One thing all Catholics, I think, can agree on is that dioceses need to raise funds to pay for diocesan-wide activities. The disagreement concerns methodology. I have no solution to the dilemma but do have a suggestion that might ameliorate the situation.
Catholics donate to their parishes at about half the rate Protestants do—one percent of family income versus two percent. I used to be an usher at a parish I no longer attend, and, frankly, I felt embarrassed for well-dressed and apparently well-off people who searched through a thick wad of bills to drop into the basket a single image of George Washington. It wasn’t so much that they were miserly but that they never were instructed on the duty of supporting the Church according to one’s means.
How about a one percent increase?
I’m not advocating that we give a hard sell on tithing ten percent, but I wouldn’t mind homilies urging us to try to match our Protestant brethren’s two percent. I realize that priests cringe at having to ask for money. They shouldn’t have to ask. Their congregants should be sufficiently generous that the parishes should have a bit of a surplus, but most parishes seem to be in perpetual financial straits, in large part because priests don’t ask their flocks to do what they ought to do in terms of parish support.
I know Catholics who earmark ten percent of their income for the Church. They aren’t wealthy people who easily can spare the cash. It’s just that they make the Church a priority. Unfortunately, they represent a small minority among Catholics.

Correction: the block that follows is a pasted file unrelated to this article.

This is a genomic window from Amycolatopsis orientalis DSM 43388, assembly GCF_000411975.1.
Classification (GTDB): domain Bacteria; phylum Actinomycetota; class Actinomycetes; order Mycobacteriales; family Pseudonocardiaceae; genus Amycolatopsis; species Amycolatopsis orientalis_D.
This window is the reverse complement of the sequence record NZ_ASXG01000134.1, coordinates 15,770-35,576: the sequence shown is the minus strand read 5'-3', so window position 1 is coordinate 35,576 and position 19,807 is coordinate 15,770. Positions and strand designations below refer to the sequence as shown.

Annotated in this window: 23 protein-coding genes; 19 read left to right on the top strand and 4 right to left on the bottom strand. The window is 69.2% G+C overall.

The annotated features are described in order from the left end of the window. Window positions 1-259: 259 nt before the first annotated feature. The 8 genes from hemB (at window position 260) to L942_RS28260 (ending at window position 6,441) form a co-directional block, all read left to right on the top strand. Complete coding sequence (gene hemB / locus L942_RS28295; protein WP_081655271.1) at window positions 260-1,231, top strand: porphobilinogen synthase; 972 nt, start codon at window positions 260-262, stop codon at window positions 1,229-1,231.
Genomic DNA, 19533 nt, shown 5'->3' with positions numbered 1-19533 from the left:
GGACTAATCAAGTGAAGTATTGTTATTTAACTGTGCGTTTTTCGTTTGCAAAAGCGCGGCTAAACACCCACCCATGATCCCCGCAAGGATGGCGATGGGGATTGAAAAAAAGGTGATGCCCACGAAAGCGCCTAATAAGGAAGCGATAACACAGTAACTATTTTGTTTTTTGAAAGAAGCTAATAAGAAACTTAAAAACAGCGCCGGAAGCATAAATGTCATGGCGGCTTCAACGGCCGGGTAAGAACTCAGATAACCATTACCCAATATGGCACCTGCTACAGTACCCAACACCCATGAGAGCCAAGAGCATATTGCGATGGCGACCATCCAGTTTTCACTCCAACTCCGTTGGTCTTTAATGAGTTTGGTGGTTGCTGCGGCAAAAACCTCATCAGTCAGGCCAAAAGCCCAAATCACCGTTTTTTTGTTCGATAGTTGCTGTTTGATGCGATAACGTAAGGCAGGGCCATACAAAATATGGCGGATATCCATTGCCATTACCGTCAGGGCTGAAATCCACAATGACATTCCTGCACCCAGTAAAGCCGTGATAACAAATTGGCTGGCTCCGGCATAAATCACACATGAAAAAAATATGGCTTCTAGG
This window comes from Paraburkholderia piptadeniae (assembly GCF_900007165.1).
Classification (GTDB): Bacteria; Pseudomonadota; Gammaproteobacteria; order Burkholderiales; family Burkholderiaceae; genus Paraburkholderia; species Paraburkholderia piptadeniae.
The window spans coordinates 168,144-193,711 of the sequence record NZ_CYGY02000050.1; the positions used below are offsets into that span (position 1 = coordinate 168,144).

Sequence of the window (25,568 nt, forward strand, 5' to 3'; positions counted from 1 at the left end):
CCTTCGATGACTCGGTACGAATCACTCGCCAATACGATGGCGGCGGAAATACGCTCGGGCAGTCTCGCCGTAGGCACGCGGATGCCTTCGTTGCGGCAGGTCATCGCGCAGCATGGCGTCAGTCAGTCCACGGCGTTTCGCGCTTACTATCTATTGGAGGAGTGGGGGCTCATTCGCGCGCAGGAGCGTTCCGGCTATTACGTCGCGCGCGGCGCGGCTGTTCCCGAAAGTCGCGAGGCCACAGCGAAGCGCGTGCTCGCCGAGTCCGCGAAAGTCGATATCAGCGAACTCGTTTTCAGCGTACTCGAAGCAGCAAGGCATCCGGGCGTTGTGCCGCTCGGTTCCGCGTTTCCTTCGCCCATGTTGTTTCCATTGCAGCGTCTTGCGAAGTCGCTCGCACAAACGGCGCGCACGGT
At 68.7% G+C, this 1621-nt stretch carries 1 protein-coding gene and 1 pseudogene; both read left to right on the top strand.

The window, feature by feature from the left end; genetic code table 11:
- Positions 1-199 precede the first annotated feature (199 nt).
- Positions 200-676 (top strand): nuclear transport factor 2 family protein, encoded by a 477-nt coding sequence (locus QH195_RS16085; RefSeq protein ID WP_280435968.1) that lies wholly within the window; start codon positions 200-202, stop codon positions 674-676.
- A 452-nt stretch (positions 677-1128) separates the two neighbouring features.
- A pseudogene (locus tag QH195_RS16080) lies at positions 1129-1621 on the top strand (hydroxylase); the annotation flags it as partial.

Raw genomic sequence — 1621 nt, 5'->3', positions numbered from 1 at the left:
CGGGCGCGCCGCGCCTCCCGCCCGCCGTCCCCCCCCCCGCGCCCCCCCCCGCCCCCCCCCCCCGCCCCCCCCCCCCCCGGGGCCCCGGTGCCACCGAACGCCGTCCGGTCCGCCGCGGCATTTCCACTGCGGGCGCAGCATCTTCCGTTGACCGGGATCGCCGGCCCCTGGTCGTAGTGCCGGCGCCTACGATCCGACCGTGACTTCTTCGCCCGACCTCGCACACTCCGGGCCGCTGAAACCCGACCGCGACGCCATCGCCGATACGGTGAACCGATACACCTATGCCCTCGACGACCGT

I sometimes wonder what great things parishes could accomplish in terms of apologetics and evangelization if only they had the wherewithal. They often enough have the requisite knowledge and skills among the people in the pews, but they don’t have the financial means to carry out the sorts of projects that, ideally, every parish would undertake as a matter of course.
Beyond that, if Catholic giving just rose to the level of Protestant giving, many parishes could afford to start (or keep) a Catholic school. We sorely need more, not fewer, Catholic schools, but we’re not likely to see new ones pop up unless Catholics learn to take seriously their obligation to support the Church with more than just good wishes.